The General Assembly heads into the home stretch, with a House budget vote set for Tuesday. On that note, welcome back to my weekly column. Your thoughts and tips are welcome at idonnis (at) ripr (org), and follow me on Twitter. Here we go:
1. There's a ritualized process to the budget that determines state spending: first, months of incremental hearings and more than a few tangential issues. June brings a fresh budget, still warm from the printer, being voted on in committee before reps have had a chance to make sense of it -- even if it's largely a status quo plan. This budget process might leave a lot to be desired. Yet for better or worse, it's probably not too dissimilar from how things happen in the other 49 states -- and it's unlikely to change without a more involved citizenry or a more competitive balance of power on Smith Hill.
2. Woonsocket could be topping toward receivership due to a loss of about $1.4 million in expected help in the $8.2 billion plan.
3. Watch for debate about paying 38 Studios bonds to highlight Tuesday's marathon budget vote in the House. Minority Leader Brian Newberry has attracted some broad attention for his detailed call to not repay the bonds. During a taping of this week Newsmakers at WPRI/WNAC-TV, Newberry said he wasn't fond of the word "cahoots," yet he still pointed to what he calls interesting timing for shots across the bow this week by Moody's and RIPEC. Many reps are probably leery of the future political fallout from voting to repay the bonds (and in that respect, 38 Studios is the gift that will keep taking, since bond repayments are due to climb for almost a decade to $12.5 million per year). Still, the number of lawmakers who will vote against repayment is open to question, in part since the House leadership traditionally builds support for the budget by holding lawmakers' pet bills.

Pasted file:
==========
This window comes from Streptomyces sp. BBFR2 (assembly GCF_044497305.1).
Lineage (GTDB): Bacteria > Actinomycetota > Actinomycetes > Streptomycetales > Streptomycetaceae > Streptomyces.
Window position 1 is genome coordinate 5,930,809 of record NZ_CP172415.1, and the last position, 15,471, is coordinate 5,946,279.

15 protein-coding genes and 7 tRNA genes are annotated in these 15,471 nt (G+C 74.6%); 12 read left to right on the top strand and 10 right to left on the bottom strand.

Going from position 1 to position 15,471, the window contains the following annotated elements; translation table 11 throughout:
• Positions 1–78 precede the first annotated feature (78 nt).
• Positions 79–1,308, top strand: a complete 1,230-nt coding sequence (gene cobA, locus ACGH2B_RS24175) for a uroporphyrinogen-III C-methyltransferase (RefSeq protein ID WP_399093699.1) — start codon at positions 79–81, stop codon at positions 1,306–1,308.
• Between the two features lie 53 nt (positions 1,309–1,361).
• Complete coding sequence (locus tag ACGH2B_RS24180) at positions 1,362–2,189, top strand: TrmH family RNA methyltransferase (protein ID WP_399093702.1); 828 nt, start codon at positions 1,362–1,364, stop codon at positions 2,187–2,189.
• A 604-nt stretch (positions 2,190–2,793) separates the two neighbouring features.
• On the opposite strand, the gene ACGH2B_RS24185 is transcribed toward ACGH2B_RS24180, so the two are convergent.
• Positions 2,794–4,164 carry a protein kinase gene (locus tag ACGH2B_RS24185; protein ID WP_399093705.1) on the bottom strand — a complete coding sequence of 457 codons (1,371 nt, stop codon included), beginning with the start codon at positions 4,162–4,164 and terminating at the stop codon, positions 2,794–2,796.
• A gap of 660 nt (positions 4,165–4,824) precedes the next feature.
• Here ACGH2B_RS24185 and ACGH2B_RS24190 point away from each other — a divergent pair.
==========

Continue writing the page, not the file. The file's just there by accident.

4. Is it a measure of fatigue on 38 Studios that a June 13 House Oversight Committee meeting on the subject received no media attention for more than a week? The meeting focused on third-party monitoring of the deal with the video game company. According to testimony, independent oversight promised to investors in 38 Studios wasn't put in place.
5. State Treasurer Gina Raimondo attracted a high-profile supporter in the form of New York Mayor Michael Bloomberg. Could this foreshadow a move by Raimondo to run as an independent? Bloomberg is a prominent independent, and he backed Chafee when he was an independent. For her part, Raimondo has previously declined to rule out the possibility of a switch from being a Democrat.
7. Speaking of City Hall, one other possible candidate, Lorne Adrain, was set to leave for Alaska earlier this week. His plan was to scale Mount Denali, the tallest peak in North America, to promote higher education for needy young people.
8. As he moves closer to an expected GOP run for governor, Cranston Mayor Allan Fung has a fundraiser set for Tuesday, June 25, 6-8 pm, at the Cranston Country Club (tickets are $100 to $500).
9. PR man Andy Cutler has reflections on 10 years in Providence. He cites a lengthy list of ventures that have launched over that period in drawing optimism about the city's future.